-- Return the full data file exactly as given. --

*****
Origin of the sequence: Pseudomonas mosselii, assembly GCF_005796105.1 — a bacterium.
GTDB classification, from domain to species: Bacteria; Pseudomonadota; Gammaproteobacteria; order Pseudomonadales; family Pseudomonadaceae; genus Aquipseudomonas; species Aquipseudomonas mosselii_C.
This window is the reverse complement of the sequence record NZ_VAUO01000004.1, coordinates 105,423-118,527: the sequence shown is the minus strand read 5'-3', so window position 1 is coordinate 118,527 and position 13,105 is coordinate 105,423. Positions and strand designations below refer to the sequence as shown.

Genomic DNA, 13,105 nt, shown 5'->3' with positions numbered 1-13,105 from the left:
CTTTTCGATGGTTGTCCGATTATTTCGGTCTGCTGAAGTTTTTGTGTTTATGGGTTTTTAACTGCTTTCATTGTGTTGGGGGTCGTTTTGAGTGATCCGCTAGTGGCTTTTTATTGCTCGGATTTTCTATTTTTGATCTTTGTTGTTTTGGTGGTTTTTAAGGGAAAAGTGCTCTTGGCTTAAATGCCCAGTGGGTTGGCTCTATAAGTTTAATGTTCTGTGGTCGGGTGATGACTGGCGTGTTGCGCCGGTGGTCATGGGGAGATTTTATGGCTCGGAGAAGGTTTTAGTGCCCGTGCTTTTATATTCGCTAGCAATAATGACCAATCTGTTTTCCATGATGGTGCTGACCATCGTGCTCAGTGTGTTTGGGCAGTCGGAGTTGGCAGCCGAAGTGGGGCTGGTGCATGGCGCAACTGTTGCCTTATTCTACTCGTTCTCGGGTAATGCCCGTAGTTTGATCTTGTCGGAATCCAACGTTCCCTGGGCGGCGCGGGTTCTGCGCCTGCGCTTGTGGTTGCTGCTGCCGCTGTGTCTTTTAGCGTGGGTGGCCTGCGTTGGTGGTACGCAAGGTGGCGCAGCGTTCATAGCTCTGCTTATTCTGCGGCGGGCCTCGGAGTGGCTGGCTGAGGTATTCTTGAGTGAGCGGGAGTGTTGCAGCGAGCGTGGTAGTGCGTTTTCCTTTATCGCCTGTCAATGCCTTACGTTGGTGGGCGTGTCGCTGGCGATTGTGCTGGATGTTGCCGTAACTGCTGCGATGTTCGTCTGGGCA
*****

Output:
Origin of the sequence: Pseudomonas mosselii, assembly GCF_005796105.1 — a bacterium.
GTDB classification, from domain to species: Bacteria; Pseudomonadota; Gammaproteobacteria; order Pseudomonadales; family Pseudomonadaceae; genus Aquipseudomonas; species Aquipseudomonas mosselii_C.
This window is the reverse complement of the sequence record NZ_VAUO01000004.1, coordinates 105,423-118,527: the sequence shown is the minus strand read 5'-3', so window position 1 is coordinate 118,527 and position 13,105 is coordinate 105,423. Positions and strand designations below refer to the sequence as shown.

Genomic DNA, 13,105 nt, shown 5'->3' with positions numbered 1-13,105 from the left:
CTTTTCGATGGTTGTCCGATTATTTCGGTCTGCTGAAGTTTTTGTGTTTATGGGTTTTTAACTGCTTTCATTGTGTTGGGGGTCGTTTTGAGTGATCCGCTAGTGGCTTTTTATTGCTCGGATTTTCTATTTTTGATCTTTGTTGTTTTGGTGGTTTTTAAGGGAAAAGTGCTCTTGGCTTAAATGCCCAGTGGGTTGGCTCTATAAGTTTAATGTTCTGTGGTCGGGTGATGACTGGCGTGTTGCGCCGGTGGTCATGGGGAGATTTTATGGCTCGGAGAAGGTTTTAGTGCCCGTGCTTTTATATTCGCTAGCAATAATGACCAATCTGTTTTCCATGATGGTGCTGACCATCGTGCTCAGTGTGTTTGGGCAGTCGGAGTTGGCAGCCGAAGTGGGGCTGGTGCATGGCGCAACTGTTGCCTTATTCTACTCGTTCTCGGGTAATGCCCGTAGTTTGATCTTGTCGGAATCCAACGTTCCCTGGGCGGCGCGGGTTCTGCGCCTGCGCTTGTGGTTGCTGCTGCCGCTGTGTCTTTTAGCGTGGGTGGCCTGCGTTGGTGGTACGCAAGGTGGCGCAGCGTTCATAGCTCTGCTTATTCTGCGGCGGGCCTCGGAGTGGCTGGCTGAGGTATTCTTGAGTGAGCGGGAGTGTTGCAGCGAGCGTGGTAGTGCGTTTTCCTTTATCGCCTGTCAATGCCTTACGTTGGTGGGCGTGTCGCTGGCGATTGTGCTGGATGTTGCCGTAACTGCTGCGATGTTCGTCTGGGCA